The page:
An unlucky mansion

Unlucky mansion in Yorkshire with 13 bedrooms for sale for a lower sum than it was marketed for in 2007 – despite having been renovated internally in the time since


Offered for sale for less than it was last marketed in a “dilapidated condition” in 2007, Whinburn Hall in the gritty West Yorkshire mill town of Keighley has now been largely restored internally but is still surrounded by neglected yet Historic Buildings and Ancient Monuments Act 1953 protected grounds.


Described as a “fine country house… contrasting with the cramped rows of terraces in the streets behind them” according to Wikipeda, this Grade II listed Victorian Arts and Crafts mansion was built in 1897 for Prince Smith III (1869 – 1940), an exotically named gentleman who later renamed himself Prince Prince-Smith before becoming Sir Prince Prince-Smith on the death of his father in 1922.


Constructed from wealth generated by the Prince-Smith family’s textile machinery manufacturing business, Prince Smith & Son, the house was redesigned and extended in 1912 – 1913 and became a training centre for the National Institute of Houseworkers in 1940. Sold again in 1950 to the City of Bradford Metropolitan District Council, the “modern manor house” was run as a residential school and special referral unit until 2008 and then, after a period of dilapidation and the rejection of plans to turn Whinburn Hall into flats, was bought by a 35-year old businessman named James Sheldon in 2008.


An unlucky mansion – Whinburn Hall, Hollins Lane, Utley, Keighley, West Yorkshire, BD20 6LU – On the market for £1.45 million in 2016; marketed in 2007 for £1.5 million (or the equivalent of £1.88 million today)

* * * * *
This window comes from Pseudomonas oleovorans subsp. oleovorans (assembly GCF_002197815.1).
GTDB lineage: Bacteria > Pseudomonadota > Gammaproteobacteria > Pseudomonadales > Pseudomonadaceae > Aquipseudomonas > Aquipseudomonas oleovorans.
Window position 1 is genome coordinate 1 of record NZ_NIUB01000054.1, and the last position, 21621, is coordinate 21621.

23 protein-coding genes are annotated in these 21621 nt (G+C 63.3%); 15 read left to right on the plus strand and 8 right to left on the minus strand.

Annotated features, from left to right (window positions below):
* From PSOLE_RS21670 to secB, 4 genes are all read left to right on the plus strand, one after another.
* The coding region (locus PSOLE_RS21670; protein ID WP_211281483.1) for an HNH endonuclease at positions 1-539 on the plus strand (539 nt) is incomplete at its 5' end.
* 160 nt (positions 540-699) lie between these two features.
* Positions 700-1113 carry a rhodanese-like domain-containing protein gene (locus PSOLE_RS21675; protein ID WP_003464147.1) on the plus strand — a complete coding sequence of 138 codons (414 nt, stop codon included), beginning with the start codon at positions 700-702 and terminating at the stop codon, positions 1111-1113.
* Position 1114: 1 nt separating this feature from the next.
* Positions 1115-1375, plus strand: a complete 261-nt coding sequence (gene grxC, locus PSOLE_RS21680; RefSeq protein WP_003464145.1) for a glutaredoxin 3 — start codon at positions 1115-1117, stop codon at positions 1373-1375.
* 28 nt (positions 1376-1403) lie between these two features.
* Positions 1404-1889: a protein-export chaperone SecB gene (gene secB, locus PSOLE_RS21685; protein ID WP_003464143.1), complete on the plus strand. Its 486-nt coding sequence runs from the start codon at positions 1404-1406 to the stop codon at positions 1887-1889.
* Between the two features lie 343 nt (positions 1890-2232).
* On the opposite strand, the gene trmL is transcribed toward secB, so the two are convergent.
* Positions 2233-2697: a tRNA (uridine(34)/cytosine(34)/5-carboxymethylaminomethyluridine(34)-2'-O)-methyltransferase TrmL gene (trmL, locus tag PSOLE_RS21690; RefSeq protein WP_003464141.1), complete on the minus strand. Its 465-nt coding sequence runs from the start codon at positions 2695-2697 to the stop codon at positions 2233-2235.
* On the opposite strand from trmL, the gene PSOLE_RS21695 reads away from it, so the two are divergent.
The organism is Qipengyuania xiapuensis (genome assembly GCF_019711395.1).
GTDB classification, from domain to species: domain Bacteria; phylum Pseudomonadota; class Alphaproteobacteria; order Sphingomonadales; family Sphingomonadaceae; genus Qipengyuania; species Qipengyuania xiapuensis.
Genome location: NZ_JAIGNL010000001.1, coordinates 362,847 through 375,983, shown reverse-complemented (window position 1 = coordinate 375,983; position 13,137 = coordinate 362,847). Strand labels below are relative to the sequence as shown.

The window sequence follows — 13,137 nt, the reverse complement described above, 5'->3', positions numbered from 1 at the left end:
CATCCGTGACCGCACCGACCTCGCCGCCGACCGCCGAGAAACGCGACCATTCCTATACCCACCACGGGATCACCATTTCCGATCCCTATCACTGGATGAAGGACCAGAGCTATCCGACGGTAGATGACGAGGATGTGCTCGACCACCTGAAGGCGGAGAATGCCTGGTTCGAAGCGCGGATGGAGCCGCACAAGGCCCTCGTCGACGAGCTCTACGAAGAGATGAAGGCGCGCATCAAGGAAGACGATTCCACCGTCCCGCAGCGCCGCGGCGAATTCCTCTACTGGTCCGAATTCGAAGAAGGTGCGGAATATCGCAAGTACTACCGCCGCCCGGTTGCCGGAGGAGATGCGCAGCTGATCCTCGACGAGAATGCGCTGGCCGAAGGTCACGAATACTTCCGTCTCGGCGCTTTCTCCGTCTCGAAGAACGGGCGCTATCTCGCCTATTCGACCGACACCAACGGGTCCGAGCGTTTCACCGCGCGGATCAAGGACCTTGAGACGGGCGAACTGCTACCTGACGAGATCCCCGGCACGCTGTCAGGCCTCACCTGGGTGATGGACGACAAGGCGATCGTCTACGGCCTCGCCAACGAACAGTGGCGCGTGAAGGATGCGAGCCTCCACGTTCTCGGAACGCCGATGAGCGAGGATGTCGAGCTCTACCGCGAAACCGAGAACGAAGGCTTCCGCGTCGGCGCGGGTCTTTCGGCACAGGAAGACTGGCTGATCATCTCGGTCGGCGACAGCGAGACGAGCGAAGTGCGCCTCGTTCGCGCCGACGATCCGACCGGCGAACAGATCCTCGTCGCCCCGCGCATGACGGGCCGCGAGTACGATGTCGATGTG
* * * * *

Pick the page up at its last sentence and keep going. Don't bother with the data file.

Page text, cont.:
An unlucky mansion – James Sheldon purchased Whinburn Hall at the age of 35 and died there aged just 42


Sheldon, who worked as a lifeboat coxswain in Southport for 18 years, restored Whinburn Hall to use as a family home and also based his business Nav-comm, a specialist in the design of LED lighting systems for emergency vehicles, there.


In the years that followed, Mr Sheldon developed what he claimed to be a new form of “anti-terror security equipment” to detect explosives and drugs from 50 metres and took a stand at a trade show in London in 2013 to showcase this. It was later described as being like “an experiment a first year university student would have tried, but which failed” and in due course West Yorkshire Police’s Economic Crime Unit placed Sheldon and his father, Anthony, under investigation.


Both were arrested on allegations of fraud and on 23rd June 2015, after two police officers visited Whinburn Hall to inform the duo that they were to be rebailed for three months, 42-year old James Sheldon tragically jumped to his death from the fourth floor tower of the hall. It later transpired he had been served with an eviction order due his non-payment of the mortgage on the house and faced debts of some £1.25 million ($1.62 million or €1.45 million).


The main property, which is now for sale through agents Dacre Son & Hartley for just £1.45 million ($1.87 million or €1.68 million), currently – rather unluckily, some might also argue – features 13 bedrooms and 7 reception rooms. It comes with a detached bungalow and a dilapidated gatehouse and stands in 7 acres of protected gardens that includes a folly designed by the renowned Lancastrian garden designer and landscape architect Thomas Mawson. Hopefully the next owner, aside from tackling this “overgrown jungle”, will also bring with them better luck.


This ‘baronial hall’ is used as a dining room and is dominated a truly tasteless purple ceiling
The purple theme continues in this gallery
And there’s more of it in this corridor